OSHA has begun rulemaking efforts that could limit how much injury and illness information employers must submit electronically under a 2016 rule. Under the proposed changes, employers would only have to submit to OSHA the annual summary of injuries and illnesses, rather than also submitting logs and reports detailing each incident.
MSHA has announced an additional in-person meeting and two video teleconferences to provide outreach and compliance assistance on the new workplace examination rule for metal and nonmetal mines. One of the video conferences occurs after the new examination rule takes effect on June 2nd. Continue Reading MSHA announces more workplace exam stakeholder meetings
15 months after it first published a rule dramatically changing how workplace examinations will be done on every shift at every metal/non-metal mine, MSHA today published a final amended version of that rule. Despite a litigation challenge and widespread concerns raised by stakeholders, the final rule maintains many of the same provisions as originally introduced. The new rule takes effect June 2, 2018.
Assistant Secretary of Labor David Zatezalo has announced that a new workplace examination rule for metal and non-metal mines will be effective on June 2, 2018. The new rule has not yet been published. Continue Reading Coming Soon! Revised Workplace Exam Rule for Metal/Non-Metal…
In the last two months, the healthcare industry has seen both federal and state efforts to further regulate healthcare worker safety. Stakeholders and other jurisdictions are keeping an eye on these developments, which could spread to other states, as well. Continue Reading In healthcare worker safety, California leads the way
A client alert issued today by Husch Blackwell’s environmental practice group details a major reversal of Obama-era policy by the Trump Administration. The EPA announced it will not issue final regulations under CERCLA Section 108(b) imposing financial responsibility requirements on the hardrock mining industry. Abandoning a December 1, 2016 proposed rule, the EPA emphasized that after carefully evaluating public comments, statutory authority, and the extensive record it had concluded that the minimal environmental risk involved in modern mining practices combined with existing state and federal financial assurance requirements made the proposed rule unnecessary and unduly burdensome. Read the entire client alert here.
This morning, MSHA posted advance copies of two rules, which it will formally publish tomorrow, to briefly delay and modestly amend its pending 2017 Workplace Examination Rule as expected since early August. The proposed changes appear to address two of the many concerns raised by industry regarding the 2017 rule. Continue Reading MSHA proposes delay and changes to new workplace examination rule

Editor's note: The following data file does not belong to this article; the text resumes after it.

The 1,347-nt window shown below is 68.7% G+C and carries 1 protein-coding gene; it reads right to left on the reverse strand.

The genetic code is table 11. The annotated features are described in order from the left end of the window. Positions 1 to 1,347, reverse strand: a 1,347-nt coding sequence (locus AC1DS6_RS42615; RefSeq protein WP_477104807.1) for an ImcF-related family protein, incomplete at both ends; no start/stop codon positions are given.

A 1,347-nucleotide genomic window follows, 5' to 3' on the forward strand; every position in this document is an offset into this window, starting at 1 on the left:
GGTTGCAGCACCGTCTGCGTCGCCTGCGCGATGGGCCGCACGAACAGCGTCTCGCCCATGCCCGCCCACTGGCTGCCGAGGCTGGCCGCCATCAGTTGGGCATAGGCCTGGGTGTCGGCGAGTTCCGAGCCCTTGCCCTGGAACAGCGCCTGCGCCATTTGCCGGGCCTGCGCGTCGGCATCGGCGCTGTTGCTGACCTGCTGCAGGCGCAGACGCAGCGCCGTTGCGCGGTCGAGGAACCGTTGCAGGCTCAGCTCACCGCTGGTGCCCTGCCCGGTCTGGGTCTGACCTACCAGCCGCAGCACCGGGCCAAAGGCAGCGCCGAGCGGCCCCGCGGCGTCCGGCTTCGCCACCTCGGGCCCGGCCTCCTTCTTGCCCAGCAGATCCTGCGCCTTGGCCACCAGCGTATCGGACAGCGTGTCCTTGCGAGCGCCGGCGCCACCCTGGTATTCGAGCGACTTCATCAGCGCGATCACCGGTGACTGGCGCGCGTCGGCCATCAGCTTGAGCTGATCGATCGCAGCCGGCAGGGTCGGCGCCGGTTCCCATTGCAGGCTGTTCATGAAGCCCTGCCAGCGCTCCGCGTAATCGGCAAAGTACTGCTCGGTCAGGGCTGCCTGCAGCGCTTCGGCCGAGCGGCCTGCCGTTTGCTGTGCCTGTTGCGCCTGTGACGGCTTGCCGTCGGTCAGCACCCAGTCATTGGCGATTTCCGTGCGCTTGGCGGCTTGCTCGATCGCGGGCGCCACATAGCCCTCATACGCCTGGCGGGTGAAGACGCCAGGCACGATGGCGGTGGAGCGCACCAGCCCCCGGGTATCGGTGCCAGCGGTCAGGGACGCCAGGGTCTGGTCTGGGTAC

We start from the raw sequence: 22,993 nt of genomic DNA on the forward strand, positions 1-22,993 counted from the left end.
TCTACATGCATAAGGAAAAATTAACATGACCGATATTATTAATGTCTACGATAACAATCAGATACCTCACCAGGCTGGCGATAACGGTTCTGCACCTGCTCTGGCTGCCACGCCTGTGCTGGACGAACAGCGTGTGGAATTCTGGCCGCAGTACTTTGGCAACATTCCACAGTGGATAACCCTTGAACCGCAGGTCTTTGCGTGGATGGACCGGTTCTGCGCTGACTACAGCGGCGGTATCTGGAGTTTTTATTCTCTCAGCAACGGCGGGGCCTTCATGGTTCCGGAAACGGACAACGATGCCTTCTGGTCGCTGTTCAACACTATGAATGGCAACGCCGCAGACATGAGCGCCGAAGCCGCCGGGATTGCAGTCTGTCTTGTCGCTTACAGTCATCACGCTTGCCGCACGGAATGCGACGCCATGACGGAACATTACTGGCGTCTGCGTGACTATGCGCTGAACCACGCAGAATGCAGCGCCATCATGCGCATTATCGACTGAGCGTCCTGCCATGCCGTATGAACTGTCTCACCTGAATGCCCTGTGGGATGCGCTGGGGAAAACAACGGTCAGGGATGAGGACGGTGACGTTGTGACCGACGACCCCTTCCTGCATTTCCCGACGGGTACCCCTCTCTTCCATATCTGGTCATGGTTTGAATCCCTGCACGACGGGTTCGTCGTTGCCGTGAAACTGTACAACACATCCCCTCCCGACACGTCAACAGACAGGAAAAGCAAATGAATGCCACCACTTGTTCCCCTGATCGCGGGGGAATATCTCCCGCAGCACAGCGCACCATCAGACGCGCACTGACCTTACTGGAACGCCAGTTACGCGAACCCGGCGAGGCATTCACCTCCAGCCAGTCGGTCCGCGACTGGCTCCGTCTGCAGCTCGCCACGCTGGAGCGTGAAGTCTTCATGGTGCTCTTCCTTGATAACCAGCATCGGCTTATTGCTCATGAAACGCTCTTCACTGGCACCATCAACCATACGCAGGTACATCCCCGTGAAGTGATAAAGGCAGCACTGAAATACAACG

OSHA’s new crane operator certification rules will be delayed and will not take effect until November 2018 under a proposed rule published by OSHA on August 30th in the Federal Register. The primary purpose may be for OSHA to reconsider the rule’s requirements. Continue Reading OSHA formally proposes one-year delay to crane certification rules
The fate of OSHA’s 2016 silica rule is one step closer to consideration by the U.S. Court of Appeals for the D.C. Circuit. In recent days, the Court said it will hear oral arguments about the validity of the silica rule on September 26th at 9:00 am. Continue Reading Court sets date for silica rule oral argument
Even without a new Assistant Secretary for OSHA, the Trump Administration has recently deleted numerous Obama-era OSHA plans for workplace safety related rules. Rules that administration officials have said they plan to overhaul or scale back include: regulations strengthening limits to exposure to beryllium, addressing workplace safety violation in healthcare, and addressing combustible dust and noise in construction.
Several OSHA rulemakings have been changed to “long-term actions,” causing speculation that the administration considers these items to be of low or no priority. The topics of these rules include emergency response and preparedness, infectious diseases in health care, and cranes and derricks in construction.
Given the Trump administration’s executive order requiring two standards to be removed for every one added, we are speculating that it is not likely OSHA will be adding many new regulations in the near future.